11 Mars 2017
March 10, 2017
Toshiba Corp.'s plan to seek Chapter 11 bankruptcy protection for Westinghouse Electric Co., the Japanese electronics giant's U.S. nuclear unit, could develop into a diplomatic problem.
Toshiba is considering applying for bankruptcy protection for Westinghouse in an apparent bid to eliminate risks of losses through canceling unfavorable contracts that the subsidiary had signed. Still, it remains to be seen whether Toshiba will be able to proceed with the application.
Westinghouse is currently building two cutting-edge AP1000 reactors at V.C. Summer Nuclear Station in South Carolina. However, under the contract with the plant's owner, Westinghouse must foot any costs caused by delays in the work and other problems.
Westinghouse's expenditures have snowballed as a result of a long delay in the work largely because Westinghouse, which had not built a nuclear reactor in the U.S. for about 30 years, was inexperienced, causing a huge amount of losses to Toshiba, according to a senior official of the electronics giant.
As such, calls have been growing within Toshiba urging that the company apply for Chapter 11 bankruptcy protection for Westinghouse to eliminate nuclear power station-related cost risks. A lawyer who specializes in the U.S. Bankruptcy Code is optimistic that, considering the state of Westinghouse, a U.S. court would uphold such an application.
Former U.S. Nuclear Regulatory Commission (NRC) official Lake Barrett has pointed out that cost overruns are common when building state-of-the-art nuclear reactors, and that the power company and the contractor normally share those extra outlays.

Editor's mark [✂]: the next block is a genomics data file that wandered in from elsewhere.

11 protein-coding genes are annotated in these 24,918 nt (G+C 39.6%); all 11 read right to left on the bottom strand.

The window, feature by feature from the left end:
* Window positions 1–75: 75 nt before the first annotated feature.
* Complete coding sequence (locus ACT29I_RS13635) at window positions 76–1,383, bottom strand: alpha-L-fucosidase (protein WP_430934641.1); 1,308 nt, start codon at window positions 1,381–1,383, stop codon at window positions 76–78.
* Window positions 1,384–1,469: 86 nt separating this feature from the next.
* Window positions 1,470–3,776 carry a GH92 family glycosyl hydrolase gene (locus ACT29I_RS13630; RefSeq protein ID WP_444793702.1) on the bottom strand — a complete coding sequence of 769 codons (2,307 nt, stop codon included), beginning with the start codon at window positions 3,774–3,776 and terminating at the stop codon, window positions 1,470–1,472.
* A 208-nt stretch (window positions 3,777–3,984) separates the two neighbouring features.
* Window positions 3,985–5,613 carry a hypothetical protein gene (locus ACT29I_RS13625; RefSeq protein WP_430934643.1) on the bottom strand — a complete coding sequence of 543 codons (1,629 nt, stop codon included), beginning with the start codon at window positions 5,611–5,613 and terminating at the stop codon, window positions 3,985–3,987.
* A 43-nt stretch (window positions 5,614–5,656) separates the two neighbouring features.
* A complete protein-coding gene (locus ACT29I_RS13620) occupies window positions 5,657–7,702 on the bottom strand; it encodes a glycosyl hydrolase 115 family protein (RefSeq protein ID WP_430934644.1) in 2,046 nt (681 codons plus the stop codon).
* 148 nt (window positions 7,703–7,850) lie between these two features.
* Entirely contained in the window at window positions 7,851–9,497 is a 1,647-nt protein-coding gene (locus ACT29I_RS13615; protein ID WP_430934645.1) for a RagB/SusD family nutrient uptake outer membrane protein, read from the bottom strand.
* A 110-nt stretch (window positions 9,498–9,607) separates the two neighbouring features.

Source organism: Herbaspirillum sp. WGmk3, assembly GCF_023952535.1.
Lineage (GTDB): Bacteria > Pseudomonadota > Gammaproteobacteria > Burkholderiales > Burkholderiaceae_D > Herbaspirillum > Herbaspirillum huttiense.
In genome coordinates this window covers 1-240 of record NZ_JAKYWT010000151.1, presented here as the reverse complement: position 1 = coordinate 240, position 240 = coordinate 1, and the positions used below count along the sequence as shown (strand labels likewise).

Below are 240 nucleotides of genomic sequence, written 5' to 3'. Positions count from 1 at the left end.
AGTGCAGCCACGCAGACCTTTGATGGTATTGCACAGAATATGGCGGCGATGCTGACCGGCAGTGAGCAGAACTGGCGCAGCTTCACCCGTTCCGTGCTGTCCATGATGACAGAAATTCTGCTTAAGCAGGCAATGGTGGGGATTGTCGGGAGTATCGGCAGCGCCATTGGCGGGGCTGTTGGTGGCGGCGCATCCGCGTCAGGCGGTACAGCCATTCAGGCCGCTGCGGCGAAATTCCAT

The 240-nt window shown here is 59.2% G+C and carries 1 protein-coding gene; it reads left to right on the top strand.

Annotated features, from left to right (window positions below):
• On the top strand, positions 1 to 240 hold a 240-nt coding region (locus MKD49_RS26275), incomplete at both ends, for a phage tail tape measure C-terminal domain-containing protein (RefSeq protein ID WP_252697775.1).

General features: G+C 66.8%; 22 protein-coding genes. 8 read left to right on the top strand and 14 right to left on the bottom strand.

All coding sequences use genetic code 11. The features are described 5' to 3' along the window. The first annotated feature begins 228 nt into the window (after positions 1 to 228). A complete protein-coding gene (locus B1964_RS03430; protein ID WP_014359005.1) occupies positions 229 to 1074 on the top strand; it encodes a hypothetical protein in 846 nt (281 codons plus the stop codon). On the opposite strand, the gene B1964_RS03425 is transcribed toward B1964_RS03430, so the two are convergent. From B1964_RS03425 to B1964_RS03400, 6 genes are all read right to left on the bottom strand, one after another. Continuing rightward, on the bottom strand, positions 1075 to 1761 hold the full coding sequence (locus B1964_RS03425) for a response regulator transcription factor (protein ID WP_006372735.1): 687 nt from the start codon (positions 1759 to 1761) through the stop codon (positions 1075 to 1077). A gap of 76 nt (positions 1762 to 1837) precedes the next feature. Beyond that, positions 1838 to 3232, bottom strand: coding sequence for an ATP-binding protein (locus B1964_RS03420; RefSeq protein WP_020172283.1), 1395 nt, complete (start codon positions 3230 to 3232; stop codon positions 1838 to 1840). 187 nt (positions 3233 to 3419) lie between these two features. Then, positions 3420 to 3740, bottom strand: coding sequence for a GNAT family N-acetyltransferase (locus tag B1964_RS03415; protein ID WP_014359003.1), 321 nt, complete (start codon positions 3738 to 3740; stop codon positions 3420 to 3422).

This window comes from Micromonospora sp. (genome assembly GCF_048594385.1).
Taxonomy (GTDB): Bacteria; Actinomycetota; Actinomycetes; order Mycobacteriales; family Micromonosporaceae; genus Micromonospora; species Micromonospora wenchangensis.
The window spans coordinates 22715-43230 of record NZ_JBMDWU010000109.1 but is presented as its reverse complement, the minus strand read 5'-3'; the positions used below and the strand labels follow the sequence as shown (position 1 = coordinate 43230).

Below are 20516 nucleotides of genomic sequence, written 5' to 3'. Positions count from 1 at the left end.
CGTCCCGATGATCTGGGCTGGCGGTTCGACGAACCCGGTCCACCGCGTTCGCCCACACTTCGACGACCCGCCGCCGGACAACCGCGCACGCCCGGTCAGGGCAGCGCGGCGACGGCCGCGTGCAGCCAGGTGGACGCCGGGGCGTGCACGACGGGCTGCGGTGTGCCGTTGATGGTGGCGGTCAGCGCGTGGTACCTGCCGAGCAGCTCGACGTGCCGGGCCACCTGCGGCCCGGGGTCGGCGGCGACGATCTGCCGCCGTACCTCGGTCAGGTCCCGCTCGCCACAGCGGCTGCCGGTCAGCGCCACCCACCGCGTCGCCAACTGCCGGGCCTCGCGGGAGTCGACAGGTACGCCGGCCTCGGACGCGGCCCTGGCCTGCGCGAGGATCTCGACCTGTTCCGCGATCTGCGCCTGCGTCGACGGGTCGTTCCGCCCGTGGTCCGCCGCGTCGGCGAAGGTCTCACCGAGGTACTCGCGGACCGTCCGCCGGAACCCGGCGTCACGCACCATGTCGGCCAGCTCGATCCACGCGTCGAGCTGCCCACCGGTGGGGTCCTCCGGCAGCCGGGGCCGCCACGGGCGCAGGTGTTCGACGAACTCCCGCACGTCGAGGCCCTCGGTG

Still, there is a high hurdle for applying for Chapter 11 bankruptcy protection.
Westinghouse is also building two reactors at the Vogtle Electric Generating Plant in Georgia. The state's Public Service Commissioner Tim Echols has warned Toshiba's application for Chapter 11 bankruptcy protection would be a terrible choice.
The U.S. government has guaranteed $8.3 billion (some 950 billion yen) in loans for the construction of two AP1000 reactors at Vogtle. If Westinghouse goes into Chapter 11, the matter could develop into a diplomatic dispute.
Economy, Trade and Industry Minister Hiroshige Seko is set to visit the U.S. shortly and possibly meet with Secretary of Commerce Wilbur Ross and Secretary of Energy Rick Perry to ascertain the U.S. stance toward the Westinghouse situation.